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Empathy Is the Key to Becoming an Extraordinary Pharmacy Professional

Posted by Brandon Chiat

Apr 23, 2019 12:45:13 PM


 Empathy and Pharmacy

Everyone has a favorite.

Whether it’s an ice cream flavor, sports team, or route home from work, everyone picks favorites.

It didn’t take Bethany Cannon-Meadows very long to figure out that customers have favorite pharmacies.



“I’ve only spent a year and eight months in retail pharmacy, but in that time I’ve learned a lot about how to treat a customer,” said the pharmacy technician at Louis Morgan Drugs #4 in Longview, Texas.



The technician quickly learned there’s a difference between being just another body behind the counter and becoming a pharmacy professional customers ask for by name.

The difference is empathy.



“Empathy and patience are the tell-tale qualities of a special technician, one that really cares about their customers,” Ms. Cannon-Meadows said.



Here’s an example.



One of Ms. Cannon-Meadows’ regular customers is an elderly woman who has a daughter with down syndrome. This special needs patient sometimes has trouble expressing her medical needs. “As the mother gets older, and becomes less able to care for her special needs daughter, she worries that something tragic will happen,” Ms. Cannon-Meadows said.



“The mom gets worried and upset if her daughter doesn’t have her medications on time.” Ms. Cannon-Meadows understood that the mother’s frustration was not with her, but rather extended from feelings of not being able to help.



“As a technician with a long line of customers and tons of prescriptions to fill, it would be easy for me to lose my cool with a difficult patient,” she said. “Maybe that customer is just a rude person, but what’s more likely is that the patient is anxious, scared, or stressed about their condition or medication. I’ve been in a similar situation myself, so I can relate.”


Channeling calm through patience allows pharmacy staff to understand a customer’s point-of-view and find a solution that address the heart of the problem.



“I put her daughter’s prescription on an auto-refill plan, so our pharmacy would call them and let them know when it’s ready,” she said. As Ms. Cannon-Meadows observed firsthand, pharmacy customers can experience a range of emotions, from anxiety and fear to anger and frustration.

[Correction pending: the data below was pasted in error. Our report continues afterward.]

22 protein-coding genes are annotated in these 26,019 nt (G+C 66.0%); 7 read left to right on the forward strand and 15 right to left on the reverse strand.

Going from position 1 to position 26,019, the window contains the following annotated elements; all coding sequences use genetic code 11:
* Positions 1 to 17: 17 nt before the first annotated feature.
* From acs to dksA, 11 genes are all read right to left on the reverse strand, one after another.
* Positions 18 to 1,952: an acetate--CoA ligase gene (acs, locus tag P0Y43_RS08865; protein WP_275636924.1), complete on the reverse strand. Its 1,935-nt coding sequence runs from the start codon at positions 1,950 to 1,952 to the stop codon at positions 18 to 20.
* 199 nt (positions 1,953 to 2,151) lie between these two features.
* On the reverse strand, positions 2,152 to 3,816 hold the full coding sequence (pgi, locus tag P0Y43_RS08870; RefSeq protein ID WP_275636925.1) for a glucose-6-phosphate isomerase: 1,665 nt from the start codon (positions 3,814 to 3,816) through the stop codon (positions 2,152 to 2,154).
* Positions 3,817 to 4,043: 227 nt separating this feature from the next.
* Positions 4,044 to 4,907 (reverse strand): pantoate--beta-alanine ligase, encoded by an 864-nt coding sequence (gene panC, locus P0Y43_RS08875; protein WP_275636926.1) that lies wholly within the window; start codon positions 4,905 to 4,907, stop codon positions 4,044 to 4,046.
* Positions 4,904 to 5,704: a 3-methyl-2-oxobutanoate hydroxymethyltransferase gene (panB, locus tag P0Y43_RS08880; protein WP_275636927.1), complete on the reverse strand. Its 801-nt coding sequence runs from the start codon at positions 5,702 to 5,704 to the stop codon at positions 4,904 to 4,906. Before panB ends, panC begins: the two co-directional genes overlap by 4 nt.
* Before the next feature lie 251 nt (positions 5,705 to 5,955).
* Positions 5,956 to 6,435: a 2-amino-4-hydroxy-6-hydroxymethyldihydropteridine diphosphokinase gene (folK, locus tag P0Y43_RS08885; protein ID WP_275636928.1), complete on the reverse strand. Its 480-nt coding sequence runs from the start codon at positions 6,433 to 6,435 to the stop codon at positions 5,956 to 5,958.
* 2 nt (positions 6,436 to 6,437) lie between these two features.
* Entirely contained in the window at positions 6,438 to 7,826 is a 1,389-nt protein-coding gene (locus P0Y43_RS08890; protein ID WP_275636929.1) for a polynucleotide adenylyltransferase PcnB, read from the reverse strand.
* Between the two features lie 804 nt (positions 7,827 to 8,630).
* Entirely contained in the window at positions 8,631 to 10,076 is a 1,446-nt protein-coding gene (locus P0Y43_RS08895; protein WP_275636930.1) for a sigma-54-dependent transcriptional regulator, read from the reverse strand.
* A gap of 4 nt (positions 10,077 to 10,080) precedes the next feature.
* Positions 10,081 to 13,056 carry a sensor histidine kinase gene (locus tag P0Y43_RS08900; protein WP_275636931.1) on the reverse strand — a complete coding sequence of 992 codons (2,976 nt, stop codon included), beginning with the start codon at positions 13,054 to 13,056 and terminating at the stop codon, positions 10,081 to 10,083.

“Technicians must try to understand their customers’ background because when you empathize with your customer, it will become clear how to care for them,” said Ms. Cannon-Meadows. “Sometimes patients get short with pharmacy staff because they’re embarrassed, so an effective tech knows when to be discreet.”



Accordingly, Louis Morgan Drugs #4 purposefully built private areas for customers and pharmacy staff to have sensitive discussions about their medication. Once a patient feels secure, they will open up about their concerns and begin to ask questions, which is when the technician can be most helpful.



“Maybe the patient has never taken a certain medication before or they’re wondering why their doctor prescribed that medication in the first place,” Ms. Cannon-Meadows said. “Empathy reduces the stigma associated with certain drugs and ensures you never single out a patient.”



Pharmacy staff should want to know what “better” looks like to their patients.



“The secret is to pay close attention to what people say and how they say it,” Ms. Cannon-Meadows said.



“The trick is to treat your customers like family, because each customer is trusting you with their health - they are putting their lives in your hand,” she said. “I greet each returning customer by their first name. It’s important to have a personal relationship with your patients because they trust you with their health. Customers come into our pharmacy to pick up important medications that directly impact their well being; they need to talk about that medicine and often we’re the only people they can talk to about it - we’re more accessible than their doctors!”


Pharmacies that show up in their communities - regularly, consistently, and generously - are the ones who win. Revenue is not the primary focus for successful pharmacies. Rather, they focus on delivering extraordinary customer care.



“I know these people matter. They’re not just dollar signs at the cash register,” Ms. Cannon-Meadows said. Great pharmacy technicians understand that time, trust, and attention are precious resources. Stellar technicians earn customer loyalty by going above and beyond for their customers. Or as Ms. Cannon-Meadows put it: “I don’t just fill their prescriptions; I’m there to share in the special moments of their lives.”




Topics: customer care


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